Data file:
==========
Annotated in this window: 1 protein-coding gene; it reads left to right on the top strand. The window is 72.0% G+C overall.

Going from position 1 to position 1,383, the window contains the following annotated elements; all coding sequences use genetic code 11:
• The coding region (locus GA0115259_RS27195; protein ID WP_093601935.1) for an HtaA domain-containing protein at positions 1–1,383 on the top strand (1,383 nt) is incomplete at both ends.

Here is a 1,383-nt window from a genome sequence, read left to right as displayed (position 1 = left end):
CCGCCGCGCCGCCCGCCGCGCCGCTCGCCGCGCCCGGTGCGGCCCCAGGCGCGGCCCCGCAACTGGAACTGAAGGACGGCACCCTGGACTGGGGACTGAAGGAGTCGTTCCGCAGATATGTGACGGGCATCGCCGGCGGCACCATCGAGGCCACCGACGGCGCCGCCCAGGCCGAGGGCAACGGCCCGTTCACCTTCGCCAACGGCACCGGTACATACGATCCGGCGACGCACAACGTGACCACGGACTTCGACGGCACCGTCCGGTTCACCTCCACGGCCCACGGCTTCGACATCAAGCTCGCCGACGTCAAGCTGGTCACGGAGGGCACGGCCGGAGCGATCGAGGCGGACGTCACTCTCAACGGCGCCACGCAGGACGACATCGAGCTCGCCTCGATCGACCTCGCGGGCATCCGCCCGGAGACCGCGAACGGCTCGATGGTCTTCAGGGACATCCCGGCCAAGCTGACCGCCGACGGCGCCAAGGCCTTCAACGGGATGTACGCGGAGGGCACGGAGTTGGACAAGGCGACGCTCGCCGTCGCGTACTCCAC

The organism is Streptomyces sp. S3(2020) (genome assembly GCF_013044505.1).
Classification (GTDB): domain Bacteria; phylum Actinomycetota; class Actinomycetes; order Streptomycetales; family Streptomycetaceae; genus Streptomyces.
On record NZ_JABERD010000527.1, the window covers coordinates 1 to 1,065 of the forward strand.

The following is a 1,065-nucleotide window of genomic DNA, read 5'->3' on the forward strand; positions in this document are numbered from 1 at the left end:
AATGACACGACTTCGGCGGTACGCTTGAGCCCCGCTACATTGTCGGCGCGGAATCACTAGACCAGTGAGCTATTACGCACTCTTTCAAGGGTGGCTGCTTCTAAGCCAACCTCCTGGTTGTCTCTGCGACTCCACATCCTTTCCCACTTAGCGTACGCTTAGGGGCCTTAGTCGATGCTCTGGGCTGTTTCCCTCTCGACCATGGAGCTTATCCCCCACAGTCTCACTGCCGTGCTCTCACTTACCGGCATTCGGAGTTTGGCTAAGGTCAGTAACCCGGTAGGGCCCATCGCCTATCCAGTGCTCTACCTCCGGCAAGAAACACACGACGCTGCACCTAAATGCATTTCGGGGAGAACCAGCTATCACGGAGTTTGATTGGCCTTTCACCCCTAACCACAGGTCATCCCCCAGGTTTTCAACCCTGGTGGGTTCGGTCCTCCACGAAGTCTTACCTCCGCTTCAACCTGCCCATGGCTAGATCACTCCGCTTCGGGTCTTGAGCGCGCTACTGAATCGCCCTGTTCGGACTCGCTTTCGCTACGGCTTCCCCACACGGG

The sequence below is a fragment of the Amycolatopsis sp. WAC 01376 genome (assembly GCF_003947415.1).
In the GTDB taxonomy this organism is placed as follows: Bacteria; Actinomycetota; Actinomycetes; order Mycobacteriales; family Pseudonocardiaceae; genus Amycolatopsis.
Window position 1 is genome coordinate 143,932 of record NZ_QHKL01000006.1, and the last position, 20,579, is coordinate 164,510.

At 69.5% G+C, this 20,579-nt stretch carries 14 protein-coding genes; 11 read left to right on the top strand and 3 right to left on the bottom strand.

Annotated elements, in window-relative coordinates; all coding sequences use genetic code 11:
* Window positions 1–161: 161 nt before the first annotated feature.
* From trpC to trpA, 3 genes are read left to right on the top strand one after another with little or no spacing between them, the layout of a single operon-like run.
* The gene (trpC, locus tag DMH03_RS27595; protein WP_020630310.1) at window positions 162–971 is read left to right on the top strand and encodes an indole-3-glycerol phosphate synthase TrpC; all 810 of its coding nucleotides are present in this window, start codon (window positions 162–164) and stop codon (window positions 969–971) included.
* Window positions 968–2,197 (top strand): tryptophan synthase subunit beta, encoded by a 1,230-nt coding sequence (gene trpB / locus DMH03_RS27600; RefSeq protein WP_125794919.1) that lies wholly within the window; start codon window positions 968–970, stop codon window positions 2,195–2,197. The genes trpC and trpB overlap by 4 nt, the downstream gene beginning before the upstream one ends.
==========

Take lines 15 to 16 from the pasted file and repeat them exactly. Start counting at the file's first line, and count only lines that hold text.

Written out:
Annotated elements, in window-relative coordinates; all coding sequences use genetic code 11:
* Window positions 1–161: 161 nt before the first annotated feature.